Integration of Prometheus and Grafana and making their data persistent

Prometheus and Grafana on Kubernetes (Gif Credits: Daksh Jain)

Let us start by knowing what is Prometheus and Grafana:

Prometheus is an open-source systems monitoring and alerting toolkit originally built at SoundCloud.Prometheus’s main features are:

  • a multi-dimensional data model with time series data identified by metric name and key/value pairs
  • PromQL, a flexible query language to leverage this dimensionality
  • no reliance on distributed storage; single server nodes are autonomous
  • time series collection happens via a pull model over HTTP
  • pushing time series is supported via an intermediary gateway
  • targets are discovered via service discovery or static configuration
  • multiple modes of graphing and dashboarding support

To know more about prometheus:

The Grafana project was started by Torkel Ödegaard in 2014 and has the last couple of years become one of the most popular open source projects on GitHub.It allows us to query, visualize and alert on metrics and logs no matter where they are stored.

Grafana’s main features:

  • Grafana has pluggable data source model and comes bundled with rich support for many of the most popular time series databases like Graphite, Prometheus, Elasticsearch, OpenTSDB and InfluxDB.
  • It also has built-in support for cloud monitoring vendors like Google Stackdriver, Amazon Cloudwatch, Microsoft Azure and SQL databases like MySQL and Postgres. Grafana is the only tool that can combine data from so many places into a single dashboard.

To know more about grafana:

Rest of the concepts required we will learn as we proceed.

Let’s start by creating the Dockerfile for prometheus:

Prometheus Dockerfile

You can use the same Docker Image created by me :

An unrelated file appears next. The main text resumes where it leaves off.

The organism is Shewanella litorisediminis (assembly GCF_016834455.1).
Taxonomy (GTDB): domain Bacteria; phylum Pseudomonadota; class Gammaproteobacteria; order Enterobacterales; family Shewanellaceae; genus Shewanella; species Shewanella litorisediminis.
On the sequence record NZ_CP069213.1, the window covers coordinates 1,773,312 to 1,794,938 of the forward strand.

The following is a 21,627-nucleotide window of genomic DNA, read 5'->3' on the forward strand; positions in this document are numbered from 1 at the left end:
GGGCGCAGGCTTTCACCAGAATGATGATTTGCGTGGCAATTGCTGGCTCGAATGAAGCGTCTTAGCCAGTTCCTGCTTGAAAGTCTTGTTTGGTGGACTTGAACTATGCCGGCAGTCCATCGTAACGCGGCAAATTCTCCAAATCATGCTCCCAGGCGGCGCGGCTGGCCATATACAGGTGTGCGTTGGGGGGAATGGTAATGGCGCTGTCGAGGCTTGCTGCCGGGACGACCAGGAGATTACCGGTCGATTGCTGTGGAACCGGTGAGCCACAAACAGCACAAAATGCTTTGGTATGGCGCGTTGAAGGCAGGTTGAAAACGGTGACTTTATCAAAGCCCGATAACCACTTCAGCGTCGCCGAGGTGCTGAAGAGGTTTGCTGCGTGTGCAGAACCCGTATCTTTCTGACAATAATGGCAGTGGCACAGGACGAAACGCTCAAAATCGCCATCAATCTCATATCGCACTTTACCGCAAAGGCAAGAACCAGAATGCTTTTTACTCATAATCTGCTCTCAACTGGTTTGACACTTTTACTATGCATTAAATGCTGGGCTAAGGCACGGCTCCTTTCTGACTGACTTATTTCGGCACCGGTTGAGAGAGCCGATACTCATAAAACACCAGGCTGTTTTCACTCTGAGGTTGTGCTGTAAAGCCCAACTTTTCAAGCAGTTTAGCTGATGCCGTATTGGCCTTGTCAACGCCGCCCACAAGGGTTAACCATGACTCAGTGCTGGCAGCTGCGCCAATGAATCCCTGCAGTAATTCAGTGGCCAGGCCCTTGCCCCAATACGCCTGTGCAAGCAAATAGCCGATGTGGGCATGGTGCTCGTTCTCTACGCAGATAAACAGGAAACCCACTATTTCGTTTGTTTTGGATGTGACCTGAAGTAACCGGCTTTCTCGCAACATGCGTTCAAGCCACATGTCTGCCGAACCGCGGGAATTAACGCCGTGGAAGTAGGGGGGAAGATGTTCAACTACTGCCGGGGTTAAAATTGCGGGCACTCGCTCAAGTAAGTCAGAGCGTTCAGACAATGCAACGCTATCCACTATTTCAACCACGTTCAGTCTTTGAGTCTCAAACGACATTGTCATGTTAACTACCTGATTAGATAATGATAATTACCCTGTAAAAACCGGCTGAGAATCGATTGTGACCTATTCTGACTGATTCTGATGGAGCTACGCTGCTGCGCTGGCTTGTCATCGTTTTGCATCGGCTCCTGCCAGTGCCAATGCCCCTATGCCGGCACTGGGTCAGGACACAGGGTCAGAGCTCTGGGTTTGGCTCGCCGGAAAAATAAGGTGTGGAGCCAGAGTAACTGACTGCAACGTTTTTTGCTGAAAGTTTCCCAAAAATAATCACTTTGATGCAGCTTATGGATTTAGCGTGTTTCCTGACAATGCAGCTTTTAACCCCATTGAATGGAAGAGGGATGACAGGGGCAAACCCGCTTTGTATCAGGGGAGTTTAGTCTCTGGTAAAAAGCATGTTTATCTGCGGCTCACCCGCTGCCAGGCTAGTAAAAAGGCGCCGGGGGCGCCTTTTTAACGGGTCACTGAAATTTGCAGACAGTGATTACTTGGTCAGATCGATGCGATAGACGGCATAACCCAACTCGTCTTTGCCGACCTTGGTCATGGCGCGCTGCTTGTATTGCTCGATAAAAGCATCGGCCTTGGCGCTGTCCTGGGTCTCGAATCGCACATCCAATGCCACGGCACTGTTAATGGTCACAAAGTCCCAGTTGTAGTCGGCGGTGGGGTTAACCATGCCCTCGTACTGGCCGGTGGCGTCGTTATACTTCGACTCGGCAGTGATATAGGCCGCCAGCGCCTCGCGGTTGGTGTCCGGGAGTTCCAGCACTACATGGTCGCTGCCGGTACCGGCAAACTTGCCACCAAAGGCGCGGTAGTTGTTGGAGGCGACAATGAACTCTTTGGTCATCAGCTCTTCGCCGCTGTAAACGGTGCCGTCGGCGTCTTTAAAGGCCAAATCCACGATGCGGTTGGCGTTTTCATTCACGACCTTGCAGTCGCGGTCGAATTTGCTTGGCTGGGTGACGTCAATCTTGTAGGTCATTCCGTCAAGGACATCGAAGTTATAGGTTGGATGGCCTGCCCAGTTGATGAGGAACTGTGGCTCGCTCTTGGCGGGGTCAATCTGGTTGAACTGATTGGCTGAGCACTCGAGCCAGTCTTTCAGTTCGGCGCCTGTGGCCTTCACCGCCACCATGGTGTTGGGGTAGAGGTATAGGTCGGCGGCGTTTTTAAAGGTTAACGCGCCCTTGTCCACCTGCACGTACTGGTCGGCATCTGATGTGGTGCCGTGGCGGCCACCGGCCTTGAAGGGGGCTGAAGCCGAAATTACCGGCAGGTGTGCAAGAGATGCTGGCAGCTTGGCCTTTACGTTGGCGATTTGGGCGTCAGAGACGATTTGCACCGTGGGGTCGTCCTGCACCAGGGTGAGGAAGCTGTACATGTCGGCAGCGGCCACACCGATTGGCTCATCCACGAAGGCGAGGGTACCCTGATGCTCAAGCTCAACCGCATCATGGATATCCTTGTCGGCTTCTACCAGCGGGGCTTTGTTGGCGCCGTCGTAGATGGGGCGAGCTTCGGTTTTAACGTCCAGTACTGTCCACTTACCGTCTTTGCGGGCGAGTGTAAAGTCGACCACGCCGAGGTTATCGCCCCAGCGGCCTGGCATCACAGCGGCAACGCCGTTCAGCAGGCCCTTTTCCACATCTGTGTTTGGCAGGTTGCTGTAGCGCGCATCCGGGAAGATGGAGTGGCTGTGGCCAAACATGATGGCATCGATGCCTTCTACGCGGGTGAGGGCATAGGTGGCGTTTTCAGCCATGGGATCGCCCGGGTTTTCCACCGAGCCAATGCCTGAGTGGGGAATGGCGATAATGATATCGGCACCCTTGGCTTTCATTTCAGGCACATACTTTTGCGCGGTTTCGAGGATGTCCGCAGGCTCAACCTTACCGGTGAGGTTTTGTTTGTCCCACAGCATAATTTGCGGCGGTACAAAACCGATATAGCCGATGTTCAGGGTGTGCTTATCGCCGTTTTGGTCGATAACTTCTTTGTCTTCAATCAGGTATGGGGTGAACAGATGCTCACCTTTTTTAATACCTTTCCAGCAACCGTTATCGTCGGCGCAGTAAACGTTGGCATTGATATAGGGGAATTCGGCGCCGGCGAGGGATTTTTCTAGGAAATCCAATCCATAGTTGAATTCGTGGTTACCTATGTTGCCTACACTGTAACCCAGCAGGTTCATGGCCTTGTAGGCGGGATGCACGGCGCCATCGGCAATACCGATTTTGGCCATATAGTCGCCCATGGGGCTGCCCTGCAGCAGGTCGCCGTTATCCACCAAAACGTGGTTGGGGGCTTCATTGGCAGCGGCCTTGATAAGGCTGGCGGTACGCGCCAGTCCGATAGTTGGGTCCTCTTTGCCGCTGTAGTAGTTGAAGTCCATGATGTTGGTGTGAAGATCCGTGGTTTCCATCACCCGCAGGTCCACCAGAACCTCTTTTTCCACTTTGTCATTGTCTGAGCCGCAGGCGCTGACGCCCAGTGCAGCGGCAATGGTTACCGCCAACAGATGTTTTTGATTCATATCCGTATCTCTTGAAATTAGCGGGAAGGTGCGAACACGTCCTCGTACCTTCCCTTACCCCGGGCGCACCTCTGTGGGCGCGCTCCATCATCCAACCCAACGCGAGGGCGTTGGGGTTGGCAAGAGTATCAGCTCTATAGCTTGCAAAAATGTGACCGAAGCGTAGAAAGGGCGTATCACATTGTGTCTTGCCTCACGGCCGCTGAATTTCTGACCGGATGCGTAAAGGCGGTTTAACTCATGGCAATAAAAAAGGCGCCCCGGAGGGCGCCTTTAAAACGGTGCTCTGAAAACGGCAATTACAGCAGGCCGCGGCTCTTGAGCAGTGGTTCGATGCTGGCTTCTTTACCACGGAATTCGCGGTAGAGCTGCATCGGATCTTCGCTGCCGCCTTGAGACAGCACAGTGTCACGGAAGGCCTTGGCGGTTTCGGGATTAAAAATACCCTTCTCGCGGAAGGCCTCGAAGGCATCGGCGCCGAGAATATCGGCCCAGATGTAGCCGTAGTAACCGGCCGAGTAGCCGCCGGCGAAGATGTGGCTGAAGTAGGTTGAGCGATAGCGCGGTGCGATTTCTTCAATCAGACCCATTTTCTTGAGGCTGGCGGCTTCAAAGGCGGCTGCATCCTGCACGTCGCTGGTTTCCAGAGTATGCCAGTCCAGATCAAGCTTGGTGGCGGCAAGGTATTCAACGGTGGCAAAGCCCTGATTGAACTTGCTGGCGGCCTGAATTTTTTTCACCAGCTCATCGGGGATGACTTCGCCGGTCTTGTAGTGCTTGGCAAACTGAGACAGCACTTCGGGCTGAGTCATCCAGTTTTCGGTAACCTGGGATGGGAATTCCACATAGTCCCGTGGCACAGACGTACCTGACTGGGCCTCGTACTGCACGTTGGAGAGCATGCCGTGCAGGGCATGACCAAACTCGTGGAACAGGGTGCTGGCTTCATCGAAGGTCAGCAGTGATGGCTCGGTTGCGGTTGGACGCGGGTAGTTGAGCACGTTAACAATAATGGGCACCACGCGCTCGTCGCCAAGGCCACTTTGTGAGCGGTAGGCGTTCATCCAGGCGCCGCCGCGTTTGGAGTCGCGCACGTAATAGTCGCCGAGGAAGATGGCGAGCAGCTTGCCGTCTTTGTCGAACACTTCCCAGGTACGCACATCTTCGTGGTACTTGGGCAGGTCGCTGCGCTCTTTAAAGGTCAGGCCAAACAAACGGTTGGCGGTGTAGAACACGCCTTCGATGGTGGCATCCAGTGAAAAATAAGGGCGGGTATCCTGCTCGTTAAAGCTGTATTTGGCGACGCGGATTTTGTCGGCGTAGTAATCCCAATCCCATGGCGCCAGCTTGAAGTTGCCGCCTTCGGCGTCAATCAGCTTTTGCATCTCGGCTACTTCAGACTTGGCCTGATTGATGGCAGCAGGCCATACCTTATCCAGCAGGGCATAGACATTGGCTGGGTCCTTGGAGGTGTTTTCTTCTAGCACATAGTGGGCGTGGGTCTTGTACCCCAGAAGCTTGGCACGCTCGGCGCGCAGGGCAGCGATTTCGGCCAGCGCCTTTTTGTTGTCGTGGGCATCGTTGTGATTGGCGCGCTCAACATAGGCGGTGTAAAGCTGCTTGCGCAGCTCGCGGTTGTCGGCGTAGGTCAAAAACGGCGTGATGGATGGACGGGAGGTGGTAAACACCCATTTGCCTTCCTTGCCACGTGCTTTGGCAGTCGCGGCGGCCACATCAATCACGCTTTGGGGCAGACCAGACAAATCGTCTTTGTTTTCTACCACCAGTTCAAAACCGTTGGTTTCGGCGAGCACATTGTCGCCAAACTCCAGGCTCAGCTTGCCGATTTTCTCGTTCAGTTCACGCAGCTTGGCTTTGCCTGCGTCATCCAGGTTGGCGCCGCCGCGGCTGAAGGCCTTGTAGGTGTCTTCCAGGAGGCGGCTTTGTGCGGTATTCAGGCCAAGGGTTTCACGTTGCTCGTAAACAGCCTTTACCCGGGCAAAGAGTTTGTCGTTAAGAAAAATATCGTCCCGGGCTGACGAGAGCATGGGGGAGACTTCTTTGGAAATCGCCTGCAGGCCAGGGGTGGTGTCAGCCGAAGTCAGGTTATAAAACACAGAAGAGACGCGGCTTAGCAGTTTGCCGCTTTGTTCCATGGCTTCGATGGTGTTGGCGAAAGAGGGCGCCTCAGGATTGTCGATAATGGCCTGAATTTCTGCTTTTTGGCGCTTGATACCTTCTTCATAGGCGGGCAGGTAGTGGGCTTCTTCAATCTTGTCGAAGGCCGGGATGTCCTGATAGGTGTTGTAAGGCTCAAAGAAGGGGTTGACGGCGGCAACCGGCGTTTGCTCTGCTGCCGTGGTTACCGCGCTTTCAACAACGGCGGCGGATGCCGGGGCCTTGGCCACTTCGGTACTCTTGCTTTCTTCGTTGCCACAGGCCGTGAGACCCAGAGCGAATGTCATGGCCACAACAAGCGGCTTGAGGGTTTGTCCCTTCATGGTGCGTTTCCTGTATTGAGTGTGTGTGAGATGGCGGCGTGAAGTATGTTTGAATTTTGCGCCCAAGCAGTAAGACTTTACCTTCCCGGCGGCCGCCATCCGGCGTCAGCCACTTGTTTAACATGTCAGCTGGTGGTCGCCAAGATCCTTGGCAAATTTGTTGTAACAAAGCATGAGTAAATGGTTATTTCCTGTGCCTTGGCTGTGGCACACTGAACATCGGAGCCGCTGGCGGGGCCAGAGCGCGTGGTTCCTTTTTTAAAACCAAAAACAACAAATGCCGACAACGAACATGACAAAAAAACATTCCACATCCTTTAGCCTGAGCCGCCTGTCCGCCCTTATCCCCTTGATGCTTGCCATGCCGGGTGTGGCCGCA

docker pull shirsha30/prometheus:v1

Or create your own Docker image using the commands given below:

docker build -t imagename:v1
docker images | grep imagename:v1
docker login -u username -ppassword
docker tag imagename:v1 username/imagename:v1
docker push username/imagename:v1

Now lets create services for the same, to expose the pod to the to the outside world we have to use NodePort and specify the port we want to expose. Do not forget to mention the Selector, as the same will be matched and used to create Deployment too.


Now, we will create PVC(Persistent Volume Claim)- is a request for storage by a user. It is similar to a Pod. Pods consume node resources and PVCs consume PV resources. Pods can request specific levels of resources (CPU and Memory). Claims can request specific size and access modes (e.g., they can be mounted ReadWriteOnce, ReadOnlyMany or ReadWriteMany, see AccessModes).


We have requested specific size of 20Gi and access modes as ReadWriteOnce as per our requirement.

Now lets move on towards creating the ConfigMap: A ConfigMap allows you to decouple environment-specific configuration from your container images, so that your applications are easily portable.

We have to pass the configuration file for Prometheus. Here in the data tag we have to pass the configuration file details of Prometheus. In the targets we have to specify the system IPs we want to monitor for the metrics.


Next we have to create the Deployment file for the Prometheus pods. Since in the image I created, I have specified an argument : “args” it is mandatory to pass “ — — config.file= path_of_config_file”.

Keep in mind to add both PVC and configMap in the Volume Mounts.


Lets us move towards creating a kustomization file .